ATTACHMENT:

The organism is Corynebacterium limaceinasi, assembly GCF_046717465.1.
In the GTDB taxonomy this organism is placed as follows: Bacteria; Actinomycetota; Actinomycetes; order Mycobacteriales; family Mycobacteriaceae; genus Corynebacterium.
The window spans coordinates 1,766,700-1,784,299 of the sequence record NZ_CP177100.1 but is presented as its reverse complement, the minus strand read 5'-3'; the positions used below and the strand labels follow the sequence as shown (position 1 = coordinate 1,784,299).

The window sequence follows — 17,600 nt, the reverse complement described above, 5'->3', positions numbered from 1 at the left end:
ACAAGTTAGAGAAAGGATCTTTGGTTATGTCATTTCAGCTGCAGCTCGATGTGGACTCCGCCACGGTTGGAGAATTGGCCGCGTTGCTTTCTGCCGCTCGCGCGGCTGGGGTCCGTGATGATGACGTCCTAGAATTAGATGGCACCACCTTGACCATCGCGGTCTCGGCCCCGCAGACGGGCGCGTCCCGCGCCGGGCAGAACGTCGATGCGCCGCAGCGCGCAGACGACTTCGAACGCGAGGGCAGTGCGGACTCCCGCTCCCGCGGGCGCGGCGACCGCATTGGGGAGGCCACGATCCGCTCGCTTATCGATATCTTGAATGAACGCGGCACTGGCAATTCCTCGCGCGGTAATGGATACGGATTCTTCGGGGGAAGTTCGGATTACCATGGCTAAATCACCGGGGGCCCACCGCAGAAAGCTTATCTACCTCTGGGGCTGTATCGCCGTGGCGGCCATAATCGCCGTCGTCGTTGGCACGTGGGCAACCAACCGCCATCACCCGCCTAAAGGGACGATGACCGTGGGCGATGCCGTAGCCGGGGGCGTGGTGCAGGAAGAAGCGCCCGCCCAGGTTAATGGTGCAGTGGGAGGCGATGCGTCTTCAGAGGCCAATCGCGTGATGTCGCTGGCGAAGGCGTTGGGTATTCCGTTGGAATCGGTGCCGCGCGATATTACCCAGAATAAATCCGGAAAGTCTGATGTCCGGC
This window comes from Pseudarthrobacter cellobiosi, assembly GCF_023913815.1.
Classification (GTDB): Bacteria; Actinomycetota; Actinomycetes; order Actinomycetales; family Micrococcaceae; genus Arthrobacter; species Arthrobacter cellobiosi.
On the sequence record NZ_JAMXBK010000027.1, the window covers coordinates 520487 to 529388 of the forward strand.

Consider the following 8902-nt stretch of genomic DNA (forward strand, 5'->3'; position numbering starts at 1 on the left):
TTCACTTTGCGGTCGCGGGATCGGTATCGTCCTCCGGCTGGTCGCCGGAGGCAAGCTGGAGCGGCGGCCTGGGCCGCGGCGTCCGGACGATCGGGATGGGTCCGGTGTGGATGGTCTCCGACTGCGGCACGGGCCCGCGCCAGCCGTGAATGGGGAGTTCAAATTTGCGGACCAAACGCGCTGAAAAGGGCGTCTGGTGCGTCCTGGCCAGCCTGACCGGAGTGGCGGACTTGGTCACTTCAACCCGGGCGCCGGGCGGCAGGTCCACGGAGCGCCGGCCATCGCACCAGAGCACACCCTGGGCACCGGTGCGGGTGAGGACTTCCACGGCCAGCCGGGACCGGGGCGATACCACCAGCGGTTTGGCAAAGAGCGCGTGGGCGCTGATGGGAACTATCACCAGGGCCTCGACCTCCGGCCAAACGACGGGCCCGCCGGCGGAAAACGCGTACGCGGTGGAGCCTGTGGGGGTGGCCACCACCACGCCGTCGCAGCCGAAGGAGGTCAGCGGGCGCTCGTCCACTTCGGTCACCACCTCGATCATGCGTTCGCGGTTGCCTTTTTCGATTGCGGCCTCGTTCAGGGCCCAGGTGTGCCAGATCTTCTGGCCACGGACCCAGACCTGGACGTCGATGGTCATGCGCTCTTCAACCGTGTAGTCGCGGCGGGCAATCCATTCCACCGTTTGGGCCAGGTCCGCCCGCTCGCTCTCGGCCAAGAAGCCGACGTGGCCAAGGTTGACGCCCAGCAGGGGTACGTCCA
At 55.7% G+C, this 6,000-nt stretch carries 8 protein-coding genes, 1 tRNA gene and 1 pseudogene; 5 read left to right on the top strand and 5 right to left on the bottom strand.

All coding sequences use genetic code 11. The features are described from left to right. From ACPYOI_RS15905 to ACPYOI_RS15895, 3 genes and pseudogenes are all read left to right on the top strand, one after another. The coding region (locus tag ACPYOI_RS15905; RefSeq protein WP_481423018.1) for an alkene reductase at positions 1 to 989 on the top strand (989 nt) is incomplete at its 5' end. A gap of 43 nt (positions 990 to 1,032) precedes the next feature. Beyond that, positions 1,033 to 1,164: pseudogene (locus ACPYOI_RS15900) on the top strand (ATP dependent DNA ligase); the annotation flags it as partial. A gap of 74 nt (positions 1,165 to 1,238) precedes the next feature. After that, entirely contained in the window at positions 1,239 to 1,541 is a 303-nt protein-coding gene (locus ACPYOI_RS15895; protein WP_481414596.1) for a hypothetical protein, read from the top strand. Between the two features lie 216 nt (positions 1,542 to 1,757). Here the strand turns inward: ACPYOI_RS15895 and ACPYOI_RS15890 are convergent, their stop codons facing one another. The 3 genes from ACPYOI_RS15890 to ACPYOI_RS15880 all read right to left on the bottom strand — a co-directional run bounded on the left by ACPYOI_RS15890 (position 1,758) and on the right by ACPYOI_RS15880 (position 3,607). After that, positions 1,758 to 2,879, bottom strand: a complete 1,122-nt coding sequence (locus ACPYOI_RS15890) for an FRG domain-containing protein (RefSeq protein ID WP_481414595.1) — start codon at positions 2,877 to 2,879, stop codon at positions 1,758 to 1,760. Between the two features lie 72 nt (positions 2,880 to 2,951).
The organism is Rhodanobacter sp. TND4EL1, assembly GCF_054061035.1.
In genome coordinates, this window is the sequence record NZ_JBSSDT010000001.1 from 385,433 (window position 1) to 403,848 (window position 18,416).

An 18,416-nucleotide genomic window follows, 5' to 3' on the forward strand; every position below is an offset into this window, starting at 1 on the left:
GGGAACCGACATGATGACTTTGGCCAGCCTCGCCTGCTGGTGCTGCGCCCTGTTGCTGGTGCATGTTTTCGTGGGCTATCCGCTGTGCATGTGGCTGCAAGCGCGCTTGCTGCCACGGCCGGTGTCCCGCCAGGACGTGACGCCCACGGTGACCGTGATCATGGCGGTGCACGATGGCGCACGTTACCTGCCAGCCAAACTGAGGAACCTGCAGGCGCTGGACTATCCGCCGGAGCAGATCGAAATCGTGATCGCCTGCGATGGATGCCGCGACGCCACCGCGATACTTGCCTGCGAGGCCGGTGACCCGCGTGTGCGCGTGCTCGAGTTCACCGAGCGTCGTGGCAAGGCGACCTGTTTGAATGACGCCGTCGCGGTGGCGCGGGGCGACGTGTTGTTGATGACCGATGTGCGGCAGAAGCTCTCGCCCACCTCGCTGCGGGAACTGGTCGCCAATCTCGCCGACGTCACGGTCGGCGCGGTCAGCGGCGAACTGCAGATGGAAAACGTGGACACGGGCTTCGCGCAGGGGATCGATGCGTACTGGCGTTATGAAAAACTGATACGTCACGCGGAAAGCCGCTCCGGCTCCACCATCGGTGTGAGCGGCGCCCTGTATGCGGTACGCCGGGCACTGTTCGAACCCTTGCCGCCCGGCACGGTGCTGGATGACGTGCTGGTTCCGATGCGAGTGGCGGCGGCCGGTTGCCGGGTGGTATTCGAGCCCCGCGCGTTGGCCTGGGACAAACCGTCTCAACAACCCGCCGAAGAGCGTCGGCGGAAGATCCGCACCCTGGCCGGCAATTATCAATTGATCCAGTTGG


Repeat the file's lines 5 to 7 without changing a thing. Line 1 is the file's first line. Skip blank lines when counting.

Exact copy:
ACAAGTTAGAGAAAGGATCTTTGGTTATGTCATTTCAGCTGCAGCTCGATGTGGACTCCGCCACGGTTGGAGAATTGGCCGCGTTGCTTTCTGCCGCTCGCGCGGCTGGGGTCCGTGATGATGACGTCCTAGAATTAGATGGCACCACCTTGACCATCGCGGTCTCGGCCCCGCAGACGGGCGCGTCCCGCGCCGGGCAGAACGTCGATGCGCCGCAGCGCGCAGACGACTTCGAACGCGAGGGCAGTGCGGACTCCCGCTCCCGCGGGCGCGGCGACCGCATTGGGGAGGCCACGATCCGCTCGCTTATCGATATCTTGAATGAACGCGGCACTGGCAATTCCTCGCGCGGTAATGGATACGGATTCTTCGGGGGAAGTTCGGATTACCATGGCTAAATCACCGGGGGCCCACCGCAGAAAGCTTATCTACCTCTGGGGCTGTATCGCCGTGGCGGCCATAATCGCCGTCGTCGTTGGCACGTGGGCAACCAACCGCCATCACCCGCCTAAAGGGACGATGACCGTGGGCGATGCCGTAGCCGGGGGCGTGGTGCAGGAAGAAGCGCCCGCCCAGGTTAATGGTGCAGTGGGAGGCGATGCGTCTTCAGAGGCCAATCGCGTGATGTCGCTGGCGAAGGCGTTGGGTATTCCGTTGGAATCGGTGCCGCGCGATATTACCCAGAATAAATCCGGAAAGTCTGATGTCCGGC
This window comes from Pseudarthrobacter cellobiosi, assembly GCF_023913815.1.
Classification (GTDB): Bacteria; Actinomycetota; Actinomycetes; order Actinomycetales; family Micrococcaceae; genus Arthrobacter; species Arthrobacter cellobiosi.